We might be social distancing, but none of us are alone in feeling anxious as the COVID-19 pandemic forces a new normal for how we live. Seeing businesses and schools close and events cancelled have impacted our cultural psyche. Lockdowns have instilled a sense of lost freedoms and reports about the spread of the virus across the globe have ratcheted up feelings of uncertainty and anxiety.
In this historically abnormal time – of course it’s normal to be feeling extremely anxious, and indeed it’s human nature. Scientists identify anxiety as an action the human brain takes to monitor our environment for danger. According to one Yale Medicine researcher, “During an outbreak like this we are flooded with frightening messages about the risks to us, to the ones we care about, and to our daily routines. This can push our anxiety system into ‘overdrive,’ making it hard to focus on anything but the disease.”
As you know, Amada Senior Care is taking every precaution necessary to help prevent the spread of the virus as we continue to address the health of our senior clients. In taking action to reduce risks, we recognize that managing mental health during this stressful time is essential to guarding our physical health. But exactly how can we downshift when we feel ourselves entering anxiety overdrive? Keep reading for tips from the experts.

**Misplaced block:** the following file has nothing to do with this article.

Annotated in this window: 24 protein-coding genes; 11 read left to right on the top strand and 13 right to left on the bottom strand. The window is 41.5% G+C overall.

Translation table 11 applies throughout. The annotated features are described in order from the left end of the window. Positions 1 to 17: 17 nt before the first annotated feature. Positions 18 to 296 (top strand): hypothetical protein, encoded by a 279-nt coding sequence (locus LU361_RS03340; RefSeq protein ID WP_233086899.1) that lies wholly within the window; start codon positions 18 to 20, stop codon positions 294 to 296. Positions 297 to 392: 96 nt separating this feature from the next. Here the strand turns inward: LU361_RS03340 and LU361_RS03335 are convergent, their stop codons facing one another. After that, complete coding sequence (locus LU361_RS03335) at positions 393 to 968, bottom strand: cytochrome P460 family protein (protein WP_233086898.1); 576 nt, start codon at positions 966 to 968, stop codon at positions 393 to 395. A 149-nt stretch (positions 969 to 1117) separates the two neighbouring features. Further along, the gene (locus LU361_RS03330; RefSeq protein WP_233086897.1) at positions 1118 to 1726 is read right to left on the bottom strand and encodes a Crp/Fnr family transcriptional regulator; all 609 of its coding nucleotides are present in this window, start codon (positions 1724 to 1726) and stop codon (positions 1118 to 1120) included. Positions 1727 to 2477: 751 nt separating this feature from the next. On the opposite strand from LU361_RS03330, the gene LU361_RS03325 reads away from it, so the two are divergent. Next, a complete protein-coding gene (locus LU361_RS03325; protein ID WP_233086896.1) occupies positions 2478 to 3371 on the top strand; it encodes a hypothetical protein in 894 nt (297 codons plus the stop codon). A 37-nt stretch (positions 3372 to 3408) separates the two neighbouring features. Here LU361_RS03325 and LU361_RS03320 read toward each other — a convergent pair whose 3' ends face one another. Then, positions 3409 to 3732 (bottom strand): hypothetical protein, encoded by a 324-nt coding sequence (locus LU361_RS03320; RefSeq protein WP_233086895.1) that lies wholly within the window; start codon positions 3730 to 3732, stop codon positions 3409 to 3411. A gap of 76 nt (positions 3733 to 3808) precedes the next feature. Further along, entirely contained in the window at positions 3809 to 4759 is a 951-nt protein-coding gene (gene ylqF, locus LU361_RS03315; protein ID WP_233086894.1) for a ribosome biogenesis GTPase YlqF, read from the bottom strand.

Follow these steps from Yale Medicine to keep anxiety down
LIMIT NEWS INTAKE to what is providing actual new information. Watching the same news over and over keeps anxiety flying high.
BE CAREFUL ENOUGH in taking the recommended precautions and resist trying to innovate new ones. Many of us dealing with anxiety can fall into unhelpful behaviors when we try to ensure 100% safety.
MAINTAIN A DAILY ROUTINE to keep anxiety at bay and try to “feel normal.” Even when you do need to make changes when necessary, an overall routine can be reassuring.
STAY CONNECTED with family, friends, coworkers and colleagues through text messages, phone calls or an app like Google Duo, FaceTime or Skype. Maintaining relationships and social support go a long way to combatting anxiety while social distancing or quarantining.
STAYING PHYSICALLY ACTIVE either outside or indoors will help to de–escalate anxious feelings and work off nervous energy.
TAKE A BREAK FROM YOUR SCREEN because too much time on your phone or computer checking social media and websites can lead to less physical activity and thus more anxiety.
Take the advice of military spouses who juggle ambiguity and crisis every day